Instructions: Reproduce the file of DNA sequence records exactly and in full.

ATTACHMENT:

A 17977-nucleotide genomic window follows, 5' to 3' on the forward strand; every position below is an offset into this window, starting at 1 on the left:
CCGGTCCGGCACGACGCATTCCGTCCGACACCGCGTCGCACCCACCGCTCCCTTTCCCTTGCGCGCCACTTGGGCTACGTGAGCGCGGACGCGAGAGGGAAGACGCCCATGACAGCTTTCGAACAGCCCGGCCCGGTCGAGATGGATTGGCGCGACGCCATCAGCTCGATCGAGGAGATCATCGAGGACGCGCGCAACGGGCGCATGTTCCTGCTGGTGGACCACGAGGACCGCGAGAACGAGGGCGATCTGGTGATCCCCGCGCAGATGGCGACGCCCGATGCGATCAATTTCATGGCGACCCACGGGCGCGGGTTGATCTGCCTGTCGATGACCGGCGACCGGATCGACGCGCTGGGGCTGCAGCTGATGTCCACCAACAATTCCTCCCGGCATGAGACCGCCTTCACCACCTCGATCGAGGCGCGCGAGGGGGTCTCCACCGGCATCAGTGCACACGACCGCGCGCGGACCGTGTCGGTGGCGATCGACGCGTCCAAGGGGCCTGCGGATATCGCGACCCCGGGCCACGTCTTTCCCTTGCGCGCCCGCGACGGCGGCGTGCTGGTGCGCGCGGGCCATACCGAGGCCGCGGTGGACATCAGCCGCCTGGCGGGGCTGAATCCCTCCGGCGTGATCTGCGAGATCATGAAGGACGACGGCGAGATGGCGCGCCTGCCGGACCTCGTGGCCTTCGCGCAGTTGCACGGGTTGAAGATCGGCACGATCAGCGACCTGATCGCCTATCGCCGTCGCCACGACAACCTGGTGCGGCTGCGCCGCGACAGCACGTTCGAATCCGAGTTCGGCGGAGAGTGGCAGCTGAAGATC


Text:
A 17977-nucleotide genomic window follows, 5' to 3' on the forward strand; every position below is an offset into this window, starting at 1 on the left:
CCGGTCCGGCACGACGCATTCCGTCCGACACCGCGTCGCACCCACCGCTCCCTTTCCCTTGCGCGCCACTTGGGCTACGTGAGCGCGGACGCGAGAGGGAAGACGCCCATGACAGCTTTCGAACAGCCCGGCCCGGTCGAGATGGATTGGCGCGACGCCATCAGCTCGATCGAGGAGATCATCGAGGACGCGCGCAACGGGCGCATGTTCCTGCTGGTGGACCACGAGGACCGCGAGAACGAGGGCGATCTGGTGATCCCCGCGCAGATGGCGACGCCCGATGCGATCAATTTCATGGCGACCCACGGGCGCGGGTTGATCTGCCTGTCGATGACCGGCGACCGGATCGACGCGCTGGGGCTGCAGCTGATGTCCACCAACAATTCCTCCCGGCATGAGACCGCCTTCACCACCTCGATCGAGGCGCGCGAGGGGGTCTCCACCGGCATCAGTGCACACGACCGCGCGCGGACCGTGTCGGTGGCGATCGACGCGTCCAAGGGGCCTGCGGATATCGCGACCCCGGGCCACGTCTTTCCCTTGCGCGCCCGCGACGGCGGCGTGCTGGTGCGCGCGGGCCATACCGAGGCCGCGGTGGACATCAGCCGCCTGGCGGGGCTGAATCCCTCCGGCGTGATCTGCGAGATCATGAAGGACGACGGCGAGATGGCGCGCCTGCCGGACCTCGTGGCCTTCGCGCAGTTGCACGGGTTGAAGATCGGCACGATCAGCGACCTGATCGCCTATCGCCGTCGCCACGACAACCTGGTGCGGCTGCGCCGCGACAGCACGTTCGAATCCGAGTTCGGCGGAGAGTGGCAGCTGAAGATC